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I know, I should only change files in a project, when the repository is opened. But I now tried to see what happens when I change a file when the repo is closed, because I will often do that, because I'm going to forget to open repos. It's inconvenient ...

Now I see what happens: changes are not recognised. Doing a commit, I get the message "nothing has changed" ... which is not true.

What can I do to make fossil recognise missed changes?

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Now I tried the same thing again. This time, when re-opening the repo, I'm asked whether I wish to "overwrite" the changed file ... Overwriting means overwriting the new file with the old one! (Just in case s.o. else is wondering ...) --- choosing No, the changes remain intact, and a commit recognises the changes. So I wonder why this did not work the first time I tried. –  Ralf Jun 28 '12 at 15:04

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Why did you close the repository? When you do fossil open, fossil will try to deploy the latest version. Maybe it has overwritten your files…

You should use open .... --keep if you don't want to harm your working directory.

As a comparison with git (seems that it's your background):

  • in git, each working directory has its own .git folder. Multiple working directories for the same repository are typically hardlinked.
  • in fossil, each working directory contains a file named _FOSSIL_ or maybe .fossil depending on your version. It contains both a pointer to the repository (the object database) plus workingdir-specific data (what you'd call HEAD, stash, uncommitted additions/deletions/renames). close will delete that file. So, in git terms, it's like if you did git clone --bare . some_other_folder.git and then recursive rmdir .git. You still have the project history somewhere, but all information about your working tree is lost.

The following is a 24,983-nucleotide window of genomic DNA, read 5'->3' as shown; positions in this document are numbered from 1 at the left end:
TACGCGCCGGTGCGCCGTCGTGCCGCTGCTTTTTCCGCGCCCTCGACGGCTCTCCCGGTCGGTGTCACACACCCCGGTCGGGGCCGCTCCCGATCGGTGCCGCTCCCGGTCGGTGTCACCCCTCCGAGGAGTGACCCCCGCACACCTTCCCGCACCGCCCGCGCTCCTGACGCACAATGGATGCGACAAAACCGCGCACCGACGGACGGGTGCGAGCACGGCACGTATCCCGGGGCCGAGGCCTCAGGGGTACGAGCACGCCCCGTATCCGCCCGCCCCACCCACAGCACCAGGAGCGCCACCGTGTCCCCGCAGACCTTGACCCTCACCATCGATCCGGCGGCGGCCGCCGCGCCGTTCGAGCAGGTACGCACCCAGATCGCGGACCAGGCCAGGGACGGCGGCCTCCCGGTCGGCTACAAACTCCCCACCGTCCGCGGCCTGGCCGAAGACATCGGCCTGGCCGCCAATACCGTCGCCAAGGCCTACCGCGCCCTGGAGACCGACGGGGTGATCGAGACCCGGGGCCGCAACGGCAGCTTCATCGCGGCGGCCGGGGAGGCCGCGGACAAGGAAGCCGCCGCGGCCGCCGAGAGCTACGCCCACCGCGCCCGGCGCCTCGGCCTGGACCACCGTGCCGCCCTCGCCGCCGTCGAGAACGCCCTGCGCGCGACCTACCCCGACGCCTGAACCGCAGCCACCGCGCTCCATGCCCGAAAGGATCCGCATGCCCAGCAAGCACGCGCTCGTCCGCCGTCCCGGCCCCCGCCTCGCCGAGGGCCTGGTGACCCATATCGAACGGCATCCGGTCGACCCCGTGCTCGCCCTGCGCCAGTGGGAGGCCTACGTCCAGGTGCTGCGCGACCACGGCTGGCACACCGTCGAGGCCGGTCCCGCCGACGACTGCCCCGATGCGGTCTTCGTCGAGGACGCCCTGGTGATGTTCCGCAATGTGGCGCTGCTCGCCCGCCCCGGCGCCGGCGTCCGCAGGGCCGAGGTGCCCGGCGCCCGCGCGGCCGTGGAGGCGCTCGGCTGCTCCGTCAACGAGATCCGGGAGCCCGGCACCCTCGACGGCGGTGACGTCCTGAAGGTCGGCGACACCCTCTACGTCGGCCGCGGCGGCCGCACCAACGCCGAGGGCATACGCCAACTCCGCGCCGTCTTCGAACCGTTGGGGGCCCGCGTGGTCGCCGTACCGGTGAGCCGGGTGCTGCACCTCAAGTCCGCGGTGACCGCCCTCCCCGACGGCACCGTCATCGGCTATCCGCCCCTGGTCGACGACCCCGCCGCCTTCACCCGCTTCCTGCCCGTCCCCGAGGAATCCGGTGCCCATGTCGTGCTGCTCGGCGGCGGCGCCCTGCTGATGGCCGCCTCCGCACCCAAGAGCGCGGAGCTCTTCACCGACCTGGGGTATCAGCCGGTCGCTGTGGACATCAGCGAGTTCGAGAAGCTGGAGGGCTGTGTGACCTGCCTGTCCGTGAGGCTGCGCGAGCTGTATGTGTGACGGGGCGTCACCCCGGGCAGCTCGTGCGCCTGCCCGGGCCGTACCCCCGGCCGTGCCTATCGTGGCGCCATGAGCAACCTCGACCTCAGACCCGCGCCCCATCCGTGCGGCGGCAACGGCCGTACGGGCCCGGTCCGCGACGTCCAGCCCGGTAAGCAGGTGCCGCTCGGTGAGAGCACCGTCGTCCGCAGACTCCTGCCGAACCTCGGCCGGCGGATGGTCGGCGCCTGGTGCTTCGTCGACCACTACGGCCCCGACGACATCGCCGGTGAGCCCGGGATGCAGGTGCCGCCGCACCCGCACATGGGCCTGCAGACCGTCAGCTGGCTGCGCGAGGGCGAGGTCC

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Why not? From the docs, as far as I read, I understood it's the normal workflow. Open, change files, close. So is it rather Open, finish project, close? Can I have several repos open at once? I might have to read the full docs after all ... –  Ralf Jun 29 '12 at 7:24
You never have to close, unless your project is finished or you abandon a working tree. close detaches the working directory from the repository (in git terms, it would move the .git folder away). Open, change files, commit, change files, commit, etc. You can have a repository open at multiple locations at once if you want. –  Benoit Jun 29 '12 at 7:53

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